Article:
- 2008: I started reading science fiction and fantasy books from my local library. I took my first proofreading course: Basic Proofreading by the Publishing Training Centre.
- 2009: I wrote science fiction and fantasy stories based on my condition Asperger Syndrome.
- 2012: I started self-publishing my books.
- 2014: I applied my writing knowledge by gaining copy editing and proofreading experience, working on friends’ stories.
- 2015: I took courses in copy editing and proofreading by the Society for Editors and Proofreaders.
- 2016: I took a fiction editing course by an experienced fiction editor.
- 2017: I took another fiction editing course by the Society for Editors and Proofreaders (SfEP). I joined the SfEP as an entry-level member.
- 2018: I self-taught myself how to use some of Paul Beverley’s macros for more efficient onscreen editing. I created written resources for autistic and non-autistic writers.
I started learning proofreading in 2008, and I completed the Publishing Training Centre’s Basic Proofreading course in 2010. It taught me much about how traditionally published books were proofread and where the profession came from. What appealed to me in proofreading was the freedom to work on my own, and at my own pace, and this hasn’t changed.
I also started writing in 2010, and for a few years starting a proofreading business was on hold while I wrote full-length science fiction and fantasy stories, and published them. My background as an indie science fiction and fantasy author from 2012 taught me how to write, self-edit, format, and publish: to ultimately prepare a book for publishing. I learnt best practices and how to work in MS Word. Over time I became more aware that I found preparing a book for publishing immediately applicable to my particular set of skills, than reaching out to readers as an author. Whatever anybody else says, being an author is a proper job/career, and I respect the creativity authors have in writing and promoting. It’s inspiring.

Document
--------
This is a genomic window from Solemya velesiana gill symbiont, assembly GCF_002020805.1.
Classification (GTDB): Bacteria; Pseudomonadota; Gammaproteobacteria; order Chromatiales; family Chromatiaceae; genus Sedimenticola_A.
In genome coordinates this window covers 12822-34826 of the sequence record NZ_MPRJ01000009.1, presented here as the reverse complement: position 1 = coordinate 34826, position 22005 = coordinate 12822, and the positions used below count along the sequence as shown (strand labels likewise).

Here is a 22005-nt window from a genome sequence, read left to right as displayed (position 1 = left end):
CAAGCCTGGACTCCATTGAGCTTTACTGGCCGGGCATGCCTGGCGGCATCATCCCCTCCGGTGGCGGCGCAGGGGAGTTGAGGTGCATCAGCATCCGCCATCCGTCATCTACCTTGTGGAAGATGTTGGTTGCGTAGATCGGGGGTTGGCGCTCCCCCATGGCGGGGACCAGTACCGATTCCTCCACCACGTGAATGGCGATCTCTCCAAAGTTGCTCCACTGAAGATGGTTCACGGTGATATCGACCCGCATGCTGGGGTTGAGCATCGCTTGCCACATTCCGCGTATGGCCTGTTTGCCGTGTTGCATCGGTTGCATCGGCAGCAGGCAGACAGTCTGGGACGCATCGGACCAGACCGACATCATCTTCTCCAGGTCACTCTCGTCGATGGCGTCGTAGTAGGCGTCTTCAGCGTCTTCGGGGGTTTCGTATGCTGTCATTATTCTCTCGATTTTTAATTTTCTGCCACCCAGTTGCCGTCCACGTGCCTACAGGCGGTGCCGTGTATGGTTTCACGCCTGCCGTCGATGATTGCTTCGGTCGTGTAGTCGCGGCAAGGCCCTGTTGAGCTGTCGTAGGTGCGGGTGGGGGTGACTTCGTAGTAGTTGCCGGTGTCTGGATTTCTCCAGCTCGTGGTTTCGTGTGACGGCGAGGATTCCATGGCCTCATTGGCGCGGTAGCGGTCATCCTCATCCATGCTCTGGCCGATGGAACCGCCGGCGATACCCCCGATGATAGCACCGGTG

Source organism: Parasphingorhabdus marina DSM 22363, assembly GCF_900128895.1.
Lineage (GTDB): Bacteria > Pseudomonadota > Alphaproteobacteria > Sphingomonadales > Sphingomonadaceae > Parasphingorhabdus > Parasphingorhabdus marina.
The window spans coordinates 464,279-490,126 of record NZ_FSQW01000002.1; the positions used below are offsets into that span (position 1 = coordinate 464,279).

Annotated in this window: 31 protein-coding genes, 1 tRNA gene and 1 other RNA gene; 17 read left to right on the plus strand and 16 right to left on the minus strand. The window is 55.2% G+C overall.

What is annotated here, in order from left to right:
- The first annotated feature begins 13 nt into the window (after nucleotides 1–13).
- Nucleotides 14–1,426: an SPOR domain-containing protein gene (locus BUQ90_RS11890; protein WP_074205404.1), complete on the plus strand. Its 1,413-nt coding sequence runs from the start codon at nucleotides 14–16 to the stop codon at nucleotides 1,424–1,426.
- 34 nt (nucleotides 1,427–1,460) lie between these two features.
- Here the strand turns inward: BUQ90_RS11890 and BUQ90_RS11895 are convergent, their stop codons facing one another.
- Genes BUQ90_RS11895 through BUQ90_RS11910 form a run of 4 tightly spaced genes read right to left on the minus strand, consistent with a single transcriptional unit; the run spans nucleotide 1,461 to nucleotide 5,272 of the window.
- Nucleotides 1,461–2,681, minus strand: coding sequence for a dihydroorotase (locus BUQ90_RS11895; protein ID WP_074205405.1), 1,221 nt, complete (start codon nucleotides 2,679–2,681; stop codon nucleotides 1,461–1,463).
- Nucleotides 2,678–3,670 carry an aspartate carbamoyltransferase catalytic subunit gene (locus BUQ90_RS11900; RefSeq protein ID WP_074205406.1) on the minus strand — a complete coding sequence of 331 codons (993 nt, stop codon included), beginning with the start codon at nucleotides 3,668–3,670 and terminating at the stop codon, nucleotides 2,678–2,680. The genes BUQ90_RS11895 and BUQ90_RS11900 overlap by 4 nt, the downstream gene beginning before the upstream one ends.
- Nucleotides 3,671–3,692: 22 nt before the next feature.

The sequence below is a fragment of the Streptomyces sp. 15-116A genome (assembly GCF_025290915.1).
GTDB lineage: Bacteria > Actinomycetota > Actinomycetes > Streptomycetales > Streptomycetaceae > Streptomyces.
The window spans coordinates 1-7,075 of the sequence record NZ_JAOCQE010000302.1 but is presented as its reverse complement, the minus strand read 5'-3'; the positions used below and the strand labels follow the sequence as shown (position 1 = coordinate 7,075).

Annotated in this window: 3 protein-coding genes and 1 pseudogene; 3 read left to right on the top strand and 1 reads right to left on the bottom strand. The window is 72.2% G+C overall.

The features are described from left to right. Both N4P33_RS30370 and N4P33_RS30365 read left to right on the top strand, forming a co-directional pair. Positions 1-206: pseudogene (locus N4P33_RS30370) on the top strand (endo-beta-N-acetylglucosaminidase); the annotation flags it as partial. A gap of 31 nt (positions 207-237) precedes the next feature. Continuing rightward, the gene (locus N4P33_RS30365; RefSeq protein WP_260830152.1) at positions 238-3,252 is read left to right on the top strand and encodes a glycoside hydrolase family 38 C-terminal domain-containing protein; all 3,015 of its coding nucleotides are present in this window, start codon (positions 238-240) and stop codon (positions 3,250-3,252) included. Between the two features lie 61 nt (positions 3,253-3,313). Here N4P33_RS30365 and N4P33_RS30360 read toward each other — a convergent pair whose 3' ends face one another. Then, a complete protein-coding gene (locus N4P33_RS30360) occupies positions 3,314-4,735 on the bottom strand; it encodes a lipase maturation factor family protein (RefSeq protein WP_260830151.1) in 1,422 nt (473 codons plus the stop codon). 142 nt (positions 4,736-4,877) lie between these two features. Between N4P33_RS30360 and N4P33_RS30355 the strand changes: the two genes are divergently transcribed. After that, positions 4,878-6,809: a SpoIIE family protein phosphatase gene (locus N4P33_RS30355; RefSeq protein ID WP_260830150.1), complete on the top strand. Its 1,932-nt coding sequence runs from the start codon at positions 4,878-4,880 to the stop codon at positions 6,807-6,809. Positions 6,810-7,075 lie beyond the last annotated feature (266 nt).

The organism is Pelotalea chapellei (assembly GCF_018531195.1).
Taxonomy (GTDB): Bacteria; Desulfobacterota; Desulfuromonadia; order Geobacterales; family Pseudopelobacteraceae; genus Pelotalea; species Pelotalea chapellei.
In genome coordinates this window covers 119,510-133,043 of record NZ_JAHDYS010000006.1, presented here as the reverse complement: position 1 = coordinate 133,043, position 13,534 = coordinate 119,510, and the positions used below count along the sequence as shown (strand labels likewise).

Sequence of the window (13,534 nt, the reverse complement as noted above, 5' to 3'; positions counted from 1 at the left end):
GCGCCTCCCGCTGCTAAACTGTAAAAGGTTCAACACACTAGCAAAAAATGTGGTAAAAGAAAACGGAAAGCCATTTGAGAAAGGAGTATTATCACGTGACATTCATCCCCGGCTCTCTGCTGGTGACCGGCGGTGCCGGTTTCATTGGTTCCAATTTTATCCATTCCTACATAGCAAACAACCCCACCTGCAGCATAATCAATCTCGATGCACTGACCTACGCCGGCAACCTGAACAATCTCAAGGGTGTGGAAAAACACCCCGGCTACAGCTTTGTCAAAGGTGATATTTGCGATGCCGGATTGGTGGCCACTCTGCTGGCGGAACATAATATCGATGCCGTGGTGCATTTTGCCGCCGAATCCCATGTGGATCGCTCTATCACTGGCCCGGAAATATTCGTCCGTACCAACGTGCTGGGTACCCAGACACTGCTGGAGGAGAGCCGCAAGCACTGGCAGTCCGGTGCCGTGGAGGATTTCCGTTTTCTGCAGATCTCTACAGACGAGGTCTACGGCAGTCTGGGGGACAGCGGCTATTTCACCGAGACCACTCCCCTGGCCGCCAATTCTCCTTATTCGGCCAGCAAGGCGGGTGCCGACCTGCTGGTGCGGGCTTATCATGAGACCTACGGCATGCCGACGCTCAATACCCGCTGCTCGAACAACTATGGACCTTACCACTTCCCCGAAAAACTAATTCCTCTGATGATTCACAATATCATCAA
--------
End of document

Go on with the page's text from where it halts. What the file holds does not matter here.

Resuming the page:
From 2014 my skills and experience as an indie author led to proofreading and copy editing the stories of friends and author contacts for experience, and this also helped develop my business and skills. It was around this time that I began to recognise writing not simply as a means of individual expression for publishing that was based on readers’ personal preferences, but as a series of revisions, tools, and techniques for improving quality for readers through ‘editing’. Writing is a craft as well as an art, and it’s my belief that ignoring either can hinder writing.
In 2015 I took further qualifications in both copy editing and proofreading by the Society for Editors and Proofreaders, which had sections relevant to working on projects online and for individual authors rather than just on paper and with publishers.
Throughout 2016 I struggled to develop a new system of publishing, or choose a better method, to reach my author goals and aspirations. But things I did learn through research of websites such as the Alliance of Independent Authors and Reedsy were that a quality book and a professional approach to publishing are essential. Before this I had always done my best on my own terms, but this research taught me my approach to writing and publishing wasn’t good enough. Doing ‘everything’ myself was possible and desirable, but it wasn’t efficient and it didn’t lead to the fulfilment of my standards. I came to the conclusion that specialisation by skill or profession is vital. I stopped handling book review requests and seeking book opportunities, and instead decided that where my future was concerned I can help best by copy editing and proofreading authors on their path to publishing.
After this it became a good idea for me to properly learn fiction copy editing and proofreading, and with a combination of self-study and courses during 2016–18 I became well versed in the subject.
In 2017 I became an entry-level member of the Society for Editors and Proofreaders (SfEP). Being a member of the SfEP helps me keep up to date with trends, working practices, networking, and continuing professional development. The SfEP has been valuable as a means of support and in gaining likeminded contacts.